Back to past leeches: repeated phlebotomies and cardiovascular risk
1 Bambino Gesù Children's Hospital and Research Institute, Research Unit for Multifactorial Disease. Piazza San Onofrio 4, 00165, Rome. Italy
2 University Hospital of Girona 'Dr Josep Trueta', Carretera de França s/n, 17007, Girona, Spain
3 Department of Diabetes, Endocrinology and Nutrition, Institut d'Investigació Biomédica de Girona IdibGi, Girona, Spain
4 CIBER Fisiopatología de la Obesidad y Nutrición. Hospital of Girona 'Dr Josep Trueta', Carretera de França s/n, 17007, Girona, Spain
BMC Medicine 2012, 10:53 doi:10.1186/1741-7015-10-53Published: 30 May 2012
In patients with metabolic syndrome, body iron overload exacerbates insulin resistance, impairment of glucose metabolism, endothelium dysfunction and coronary artery responses. Conversely, iron depletion is effective to ameliorate glucose metabolism and dysfunctional endothelium. Most of its effectiveness seems to occur through the amelioration of systemic and hepatic insulin resistance.
In a study published by BMC Medicine, Michalsen et al. demonstrated a dramatic improvement of blood pressure, serum glucose and lipids after removing 550 to 800 ml of blood in subjects with metabolic syndrome. This effect was apparently independent of changes in insulin resistance, in contrast to previous cross-sectional and cohort studies investigating the association between iron overload, insulin resistance and cardiovascular disease.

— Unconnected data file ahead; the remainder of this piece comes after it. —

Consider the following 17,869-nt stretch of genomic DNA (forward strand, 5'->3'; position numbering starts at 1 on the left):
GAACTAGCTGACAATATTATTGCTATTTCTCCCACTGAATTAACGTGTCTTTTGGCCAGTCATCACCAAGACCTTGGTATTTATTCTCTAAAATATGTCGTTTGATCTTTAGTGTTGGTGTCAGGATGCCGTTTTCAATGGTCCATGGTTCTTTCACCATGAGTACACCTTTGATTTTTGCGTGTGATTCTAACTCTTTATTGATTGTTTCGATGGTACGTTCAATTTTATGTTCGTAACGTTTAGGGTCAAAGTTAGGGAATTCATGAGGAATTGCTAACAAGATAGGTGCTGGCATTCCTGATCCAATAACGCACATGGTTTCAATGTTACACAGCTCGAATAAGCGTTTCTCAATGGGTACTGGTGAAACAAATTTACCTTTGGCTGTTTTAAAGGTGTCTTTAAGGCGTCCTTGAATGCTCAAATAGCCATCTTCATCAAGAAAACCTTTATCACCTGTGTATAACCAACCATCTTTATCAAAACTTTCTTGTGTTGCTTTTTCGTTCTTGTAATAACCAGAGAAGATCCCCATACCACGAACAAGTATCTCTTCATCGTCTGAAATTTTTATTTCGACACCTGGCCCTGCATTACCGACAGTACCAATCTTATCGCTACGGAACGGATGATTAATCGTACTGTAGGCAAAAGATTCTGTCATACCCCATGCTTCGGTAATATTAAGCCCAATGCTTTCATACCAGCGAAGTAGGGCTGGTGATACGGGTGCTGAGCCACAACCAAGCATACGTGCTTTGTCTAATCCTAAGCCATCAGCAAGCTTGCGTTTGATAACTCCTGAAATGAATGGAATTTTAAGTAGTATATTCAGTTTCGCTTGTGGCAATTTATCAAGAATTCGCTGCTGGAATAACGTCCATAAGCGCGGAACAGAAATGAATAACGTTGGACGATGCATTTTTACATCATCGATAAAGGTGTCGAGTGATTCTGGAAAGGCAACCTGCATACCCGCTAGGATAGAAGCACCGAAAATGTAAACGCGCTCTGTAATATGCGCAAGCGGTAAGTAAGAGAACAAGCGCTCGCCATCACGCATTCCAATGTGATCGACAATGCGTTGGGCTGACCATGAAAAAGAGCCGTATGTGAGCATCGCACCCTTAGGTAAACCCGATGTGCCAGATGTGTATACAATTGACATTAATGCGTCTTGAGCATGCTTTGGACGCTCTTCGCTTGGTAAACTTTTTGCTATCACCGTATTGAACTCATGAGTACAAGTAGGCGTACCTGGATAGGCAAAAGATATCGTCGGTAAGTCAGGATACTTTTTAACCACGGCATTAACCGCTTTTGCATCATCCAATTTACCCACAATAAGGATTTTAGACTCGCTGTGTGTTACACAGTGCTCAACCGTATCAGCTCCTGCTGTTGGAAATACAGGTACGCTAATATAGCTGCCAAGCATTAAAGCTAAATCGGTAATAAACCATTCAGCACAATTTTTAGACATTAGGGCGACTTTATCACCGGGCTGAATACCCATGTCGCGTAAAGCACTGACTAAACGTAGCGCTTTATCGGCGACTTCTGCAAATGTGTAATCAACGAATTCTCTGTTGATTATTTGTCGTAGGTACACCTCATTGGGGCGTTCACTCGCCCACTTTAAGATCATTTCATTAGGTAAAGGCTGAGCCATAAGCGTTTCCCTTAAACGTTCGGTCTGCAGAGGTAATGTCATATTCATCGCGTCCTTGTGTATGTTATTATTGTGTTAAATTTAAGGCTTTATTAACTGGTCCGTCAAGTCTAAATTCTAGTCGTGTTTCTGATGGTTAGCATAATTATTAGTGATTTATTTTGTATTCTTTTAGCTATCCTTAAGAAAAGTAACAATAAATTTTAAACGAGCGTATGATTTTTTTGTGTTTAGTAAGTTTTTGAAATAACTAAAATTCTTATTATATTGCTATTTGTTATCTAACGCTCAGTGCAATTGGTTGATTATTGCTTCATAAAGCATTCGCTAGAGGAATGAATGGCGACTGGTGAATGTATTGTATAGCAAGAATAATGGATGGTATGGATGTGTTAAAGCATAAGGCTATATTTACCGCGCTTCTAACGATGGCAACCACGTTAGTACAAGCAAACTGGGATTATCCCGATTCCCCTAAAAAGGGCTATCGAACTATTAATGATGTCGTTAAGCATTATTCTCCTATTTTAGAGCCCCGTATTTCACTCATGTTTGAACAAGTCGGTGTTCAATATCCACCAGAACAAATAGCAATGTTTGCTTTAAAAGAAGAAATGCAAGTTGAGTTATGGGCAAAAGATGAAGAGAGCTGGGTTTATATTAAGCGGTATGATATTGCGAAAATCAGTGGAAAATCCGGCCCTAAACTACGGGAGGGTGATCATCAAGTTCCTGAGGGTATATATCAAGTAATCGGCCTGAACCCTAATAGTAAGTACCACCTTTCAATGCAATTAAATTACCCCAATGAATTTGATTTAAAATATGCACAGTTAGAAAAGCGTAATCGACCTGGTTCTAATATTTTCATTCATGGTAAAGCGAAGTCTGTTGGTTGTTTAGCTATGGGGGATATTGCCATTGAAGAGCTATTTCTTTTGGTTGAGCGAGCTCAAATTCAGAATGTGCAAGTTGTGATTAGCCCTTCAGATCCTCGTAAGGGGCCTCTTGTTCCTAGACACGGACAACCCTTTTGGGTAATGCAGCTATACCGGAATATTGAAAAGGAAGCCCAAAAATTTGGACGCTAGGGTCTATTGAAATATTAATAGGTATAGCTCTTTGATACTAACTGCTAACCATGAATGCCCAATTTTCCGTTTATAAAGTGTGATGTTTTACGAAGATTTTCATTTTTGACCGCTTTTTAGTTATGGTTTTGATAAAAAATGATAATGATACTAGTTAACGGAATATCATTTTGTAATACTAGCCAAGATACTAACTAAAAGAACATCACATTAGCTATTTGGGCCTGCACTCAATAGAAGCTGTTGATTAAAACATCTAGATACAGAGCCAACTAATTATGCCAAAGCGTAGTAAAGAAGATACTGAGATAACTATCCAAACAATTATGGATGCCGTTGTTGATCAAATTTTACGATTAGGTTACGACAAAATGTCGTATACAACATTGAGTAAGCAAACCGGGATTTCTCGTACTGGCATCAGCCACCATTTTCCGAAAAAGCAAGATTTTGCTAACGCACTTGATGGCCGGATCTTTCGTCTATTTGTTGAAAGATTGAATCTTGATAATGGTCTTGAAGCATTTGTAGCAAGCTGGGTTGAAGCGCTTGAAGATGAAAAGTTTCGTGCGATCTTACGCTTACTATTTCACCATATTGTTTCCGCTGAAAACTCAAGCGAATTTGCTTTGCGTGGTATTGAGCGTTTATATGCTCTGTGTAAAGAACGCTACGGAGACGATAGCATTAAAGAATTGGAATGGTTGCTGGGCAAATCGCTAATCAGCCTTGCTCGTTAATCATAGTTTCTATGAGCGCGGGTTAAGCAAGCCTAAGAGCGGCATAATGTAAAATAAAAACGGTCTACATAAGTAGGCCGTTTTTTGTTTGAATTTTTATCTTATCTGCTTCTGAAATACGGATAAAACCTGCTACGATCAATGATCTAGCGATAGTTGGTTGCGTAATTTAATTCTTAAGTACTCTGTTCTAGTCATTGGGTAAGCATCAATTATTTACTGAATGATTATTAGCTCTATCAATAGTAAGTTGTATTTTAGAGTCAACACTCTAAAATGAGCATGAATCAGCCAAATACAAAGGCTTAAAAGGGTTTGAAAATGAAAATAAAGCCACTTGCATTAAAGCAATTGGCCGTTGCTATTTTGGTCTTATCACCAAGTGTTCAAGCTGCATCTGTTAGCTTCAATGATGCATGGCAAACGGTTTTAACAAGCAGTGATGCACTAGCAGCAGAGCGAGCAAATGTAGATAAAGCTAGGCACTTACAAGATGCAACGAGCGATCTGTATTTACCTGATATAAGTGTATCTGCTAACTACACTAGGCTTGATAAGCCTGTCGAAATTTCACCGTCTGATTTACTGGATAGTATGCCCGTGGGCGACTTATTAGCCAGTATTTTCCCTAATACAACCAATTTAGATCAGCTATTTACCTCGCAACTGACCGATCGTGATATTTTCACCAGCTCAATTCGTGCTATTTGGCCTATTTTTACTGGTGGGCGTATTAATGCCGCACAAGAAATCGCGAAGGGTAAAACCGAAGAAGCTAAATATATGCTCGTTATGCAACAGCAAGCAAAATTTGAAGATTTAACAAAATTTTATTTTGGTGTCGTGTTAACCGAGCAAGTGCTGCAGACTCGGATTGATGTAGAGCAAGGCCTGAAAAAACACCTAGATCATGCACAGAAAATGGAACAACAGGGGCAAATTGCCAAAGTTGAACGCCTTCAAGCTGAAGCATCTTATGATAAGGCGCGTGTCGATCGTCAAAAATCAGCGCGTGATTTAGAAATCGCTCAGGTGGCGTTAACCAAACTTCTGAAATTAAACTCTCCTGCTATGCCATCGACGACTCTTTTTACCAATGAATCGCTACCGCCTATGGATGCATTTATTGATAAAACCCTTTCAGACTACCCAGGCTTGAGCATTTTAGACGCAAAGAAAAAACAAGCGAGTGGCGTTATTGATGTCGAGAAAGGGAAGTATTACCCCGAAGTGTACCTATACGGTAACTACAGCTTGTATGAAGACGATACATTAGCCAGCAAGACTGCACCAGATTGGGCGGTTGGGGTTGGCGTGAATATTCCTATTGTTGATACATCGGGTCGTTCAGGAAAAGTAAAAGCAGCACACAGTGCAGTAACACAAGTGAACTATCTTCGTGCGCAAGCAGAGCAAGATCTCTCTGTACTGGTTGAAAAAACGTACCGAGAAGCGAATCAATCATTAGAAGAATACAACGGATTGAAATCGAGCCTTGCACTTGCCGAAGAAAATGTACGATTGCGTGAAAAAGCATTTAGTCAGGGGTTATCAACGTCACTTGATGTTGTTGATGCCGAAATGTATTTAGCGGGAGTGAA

Despite drawbacks in the study design, its findings may lead the way to investigations aimed at exploring iron-dependent regulatory mechanisms of vascular tone in healthy individuals and patients with metabolic disease, thus providing a rationale for novel preventive and therapeutic strategies to counteract hypertension.